Influence of vacuum level, pulsation ratio and rate on milking performance and udder health in dairy goats
C. D. Lu, M. J. Potchoiba, and E. R. LoetzSmall Ruminant Research 5:1-8. 1991.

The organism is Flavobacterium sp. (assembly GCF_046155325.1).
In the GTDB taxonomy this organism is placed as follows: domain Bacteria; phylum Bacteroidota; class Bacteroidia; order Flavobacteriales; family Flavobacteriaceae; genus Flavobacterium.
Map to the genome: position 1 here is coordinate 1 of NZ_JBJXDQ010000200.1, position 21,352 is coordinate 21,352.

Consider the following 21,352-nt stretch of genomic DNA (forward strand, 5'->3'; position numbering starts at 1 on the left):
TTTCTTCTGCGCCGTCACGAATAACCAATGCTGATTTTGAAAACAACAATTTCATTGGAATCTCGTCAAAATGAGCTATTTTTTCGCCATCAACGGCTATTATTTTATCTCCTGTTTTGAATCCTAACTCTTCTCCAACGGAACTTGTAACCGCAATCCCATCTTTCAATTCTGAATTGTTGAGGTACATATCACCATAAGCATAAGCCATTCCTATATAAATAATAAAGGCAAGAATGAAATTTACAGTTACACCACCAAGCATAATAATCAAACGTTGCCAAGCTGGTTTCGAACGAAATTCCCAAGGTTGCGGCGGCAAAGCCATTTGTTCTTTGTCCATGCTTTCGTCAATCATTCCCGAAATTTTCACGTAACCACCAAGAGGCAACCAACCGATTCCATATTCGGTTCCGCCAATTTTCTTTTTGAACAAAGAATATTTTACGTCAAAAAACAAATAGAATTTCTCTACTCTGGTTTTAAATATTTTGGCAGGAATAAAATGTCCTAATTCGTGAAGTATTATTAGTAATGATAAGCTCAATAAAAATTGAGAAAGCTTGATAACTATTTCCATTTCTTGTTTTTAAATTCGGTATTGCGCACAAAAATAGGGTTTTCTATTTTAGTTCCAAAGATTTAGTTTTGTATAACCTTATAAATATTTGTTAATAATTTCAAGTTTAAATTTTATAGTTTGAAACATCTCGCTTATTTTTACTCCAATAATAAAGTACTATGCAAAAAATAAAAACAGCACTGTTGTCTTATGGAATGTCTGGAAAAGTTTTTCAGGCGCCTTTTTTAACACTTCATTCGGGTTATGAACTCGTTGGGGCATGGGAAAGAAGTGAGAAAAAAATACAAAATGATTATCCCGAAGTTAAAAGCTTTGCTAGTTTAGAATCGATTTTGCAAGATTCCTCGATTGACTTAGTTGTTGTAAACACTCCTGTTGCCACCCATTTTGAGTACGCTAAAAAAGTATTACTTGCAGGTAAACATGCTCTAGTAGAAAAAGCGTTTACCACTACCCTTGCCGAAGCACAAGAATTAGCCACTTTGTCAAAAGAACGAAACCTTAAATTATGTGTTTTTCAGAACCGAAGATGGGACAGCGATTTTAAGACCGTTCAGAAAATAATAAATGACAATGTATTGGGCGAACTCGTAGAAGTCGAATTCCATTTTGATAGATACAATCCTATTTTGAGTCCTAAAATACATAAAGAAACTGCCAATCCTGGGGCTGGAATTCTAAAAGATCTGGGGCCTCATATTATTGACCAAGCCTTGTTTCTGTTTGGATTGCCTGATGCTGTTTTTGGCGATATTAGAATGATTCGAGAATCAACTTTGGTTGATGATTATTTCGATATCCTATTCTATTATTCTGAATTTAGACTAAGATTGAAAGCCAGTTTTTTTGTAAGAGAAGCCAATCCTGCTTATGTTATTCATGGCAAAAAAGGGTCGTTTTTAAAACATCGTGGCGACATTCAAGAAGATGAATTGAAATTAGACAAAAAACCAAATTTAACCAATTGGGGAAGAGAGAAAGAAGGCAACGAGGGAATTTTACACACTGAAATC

Fifty Alpine goats in early lactation were used in a 98-day experiment to determine optimal vacuum level, pulsation ratio, and pulsation rate for machine milking. Treatments consisted of alternating vacuum levels (38, 45, and 52 kPa) with pulsation ratios (50:50, 60:40, and 70:30), and pulsation rates (60, 90, and 120 pulse/min). Higher vacuum levels increased average and maximum milking rates (linear, P < 0.001), decreased milking time (linear, P < 0.001), and elevated somatic cell counts (SCC) (linear, P < 0.05). California Mastitis Test (CMT) scores were lowest in goats milked with 52 kPa. Increasing the pulsation ratio from 50:50 to 70:30 speeded-up average milking rate and decreased milking time (linear, P < 0.05). Maximum milking rate was highest while CMT scores and SCC were lowest in goats milked with a 60:40 pulsation ratio. Increasing the pulsation rate from 60 to 90 increased average and maximum rate and decreased milking time. No further improvement in milking rate was observed when pulsation rate was increased to 120. Lowest CMT scores were found in goats milked with a pulsation rate of 90. Average and maximum milking rates were lower in goats than in cows on a per teat basis. Milking time per animal was shorter in goats (1.4 to 2.3 min) than in cows (4.9 to 5.8 min) and was related to level of production. Correlation coefficient was +0.42 between CMT scores and SCC. Vacuum level of 45 to 52 kPa, pulsation ratio of 60:40, and pulsation rate of 90 pulse/min appeared to be optimal for machine milking of goats.
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